First Responder Network Authority (FirstNet) Chief Executive Officer Mike Poth today stressed the importance of the network’s service being affordable for public safety agencies. “There is no mandate that public safety use this network,” Mr. Poth noted during remarks at a Media Institute luncheon. “AT&T has to build this new, proverbial better mouse trap, and it has to be cost-effective, and it has to solve the problems that public safety has identified.”
He also said it is key to offer the right technology to younger first responders. “They all grew up with cellphones and technology so they have a high expectation,” he said. “So if it doesn’t work, they’re going to be very skeptical, and they’re just going to park it off to the side. So we only got really one shot to make sure that they see the value prop is compelling.”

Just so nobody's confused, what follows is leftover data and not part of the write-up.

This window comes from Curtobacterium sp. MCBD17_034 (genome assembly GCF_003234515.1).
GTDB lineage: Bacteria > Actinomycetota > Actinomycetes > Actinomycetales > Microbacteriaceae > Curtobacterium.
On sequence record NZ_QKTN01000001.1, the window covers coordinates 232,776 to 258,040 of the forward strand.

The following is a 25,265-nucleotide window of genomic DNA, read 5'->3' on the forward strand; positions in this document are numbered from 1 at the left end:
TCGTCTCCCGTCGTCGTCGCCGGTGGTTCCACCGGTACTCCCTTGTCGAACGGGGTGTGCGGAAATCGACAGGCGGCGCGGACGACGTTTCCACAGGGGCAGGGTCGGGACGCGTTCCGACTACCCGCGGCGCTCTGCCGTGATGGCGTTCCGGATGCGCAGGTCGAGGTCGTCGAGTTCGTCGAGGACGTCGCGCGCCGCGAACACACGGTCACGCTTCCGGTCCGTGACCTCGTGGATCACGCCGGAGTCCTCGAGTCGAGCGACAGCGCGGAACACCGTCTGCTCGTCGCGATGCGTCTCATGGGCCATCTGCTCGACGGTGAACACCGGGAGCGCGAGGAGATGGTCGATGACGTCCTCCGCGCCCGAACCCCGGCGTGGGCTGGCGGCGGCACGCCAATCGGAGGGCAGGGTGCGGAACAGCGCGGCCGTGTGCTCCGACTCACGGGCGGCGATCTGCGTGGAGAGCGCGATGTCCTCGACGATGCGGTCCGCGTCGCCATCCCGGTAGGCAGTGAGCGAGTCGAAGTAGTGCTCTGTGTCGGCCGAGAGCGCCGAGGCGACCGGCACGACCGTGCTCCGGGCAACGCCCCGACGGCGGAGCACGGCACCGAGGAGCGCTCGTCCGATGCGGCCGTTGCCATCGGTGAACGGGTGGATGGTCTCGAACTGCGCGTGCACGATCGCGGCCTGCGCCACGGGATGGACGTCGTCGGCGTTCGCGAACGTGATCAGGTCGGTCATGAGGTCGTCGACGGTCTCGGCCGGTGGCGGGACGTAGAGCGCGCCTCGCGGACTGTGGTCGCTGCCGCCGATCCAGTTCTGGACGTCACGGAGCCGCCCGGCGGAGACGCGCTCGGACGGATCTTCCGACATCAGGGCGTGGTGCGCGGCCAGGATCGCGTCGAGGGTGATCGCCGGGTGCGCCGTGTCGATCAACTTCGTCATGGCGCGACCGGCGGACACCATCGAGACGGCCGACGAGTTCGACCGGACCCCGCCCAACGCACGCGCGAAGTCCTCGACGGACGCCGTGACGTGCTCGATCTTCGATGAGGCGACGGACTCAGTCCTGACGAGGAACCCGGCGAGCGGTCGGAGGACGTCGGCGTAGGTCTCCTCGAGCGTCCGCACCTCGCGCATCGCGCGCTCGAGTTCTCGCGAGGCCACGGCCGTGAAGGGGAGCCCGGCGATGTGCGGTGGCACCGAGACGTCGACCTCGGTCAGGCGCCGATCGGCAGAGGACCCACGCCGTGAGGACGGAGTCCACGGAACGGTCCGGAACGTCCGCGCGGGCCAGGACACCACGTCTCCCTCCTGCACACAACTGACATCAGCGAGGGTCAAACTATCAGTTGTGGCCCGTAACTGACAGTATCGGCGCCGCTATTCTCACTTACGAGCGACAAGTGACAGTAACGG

He said that when FirstNet was in the planning stages of preparing a request for proposals (RFP), he had the staff run more than 200 business models to see how a private-sector partner would be able to realize a return on investment. “In order for this to work, we need the private sector to be successful,” he emphasized. “Quite frankly, we weren’t sure anyone was going to bid because it’s a pretty arduous task.”
AT&T, Inc., has a 25-year contract with FirstNet to build and maintain the nationwide public safety broadband network.
Mr. Poth also noted that each of the initial five phases of the deployment of the network must have a rural component. “But is it going to cover every square inch, every square mile? No.” He said that deployable assets are designed to help make up that gap.
Mr. Poth was also asked if FirstNet plans to hire a new president to replace TJ Kennedy, who left FirstNet in December. “Right now, I’m not planning to fill that spot,” he replied. —Paul Kirby, email@example.com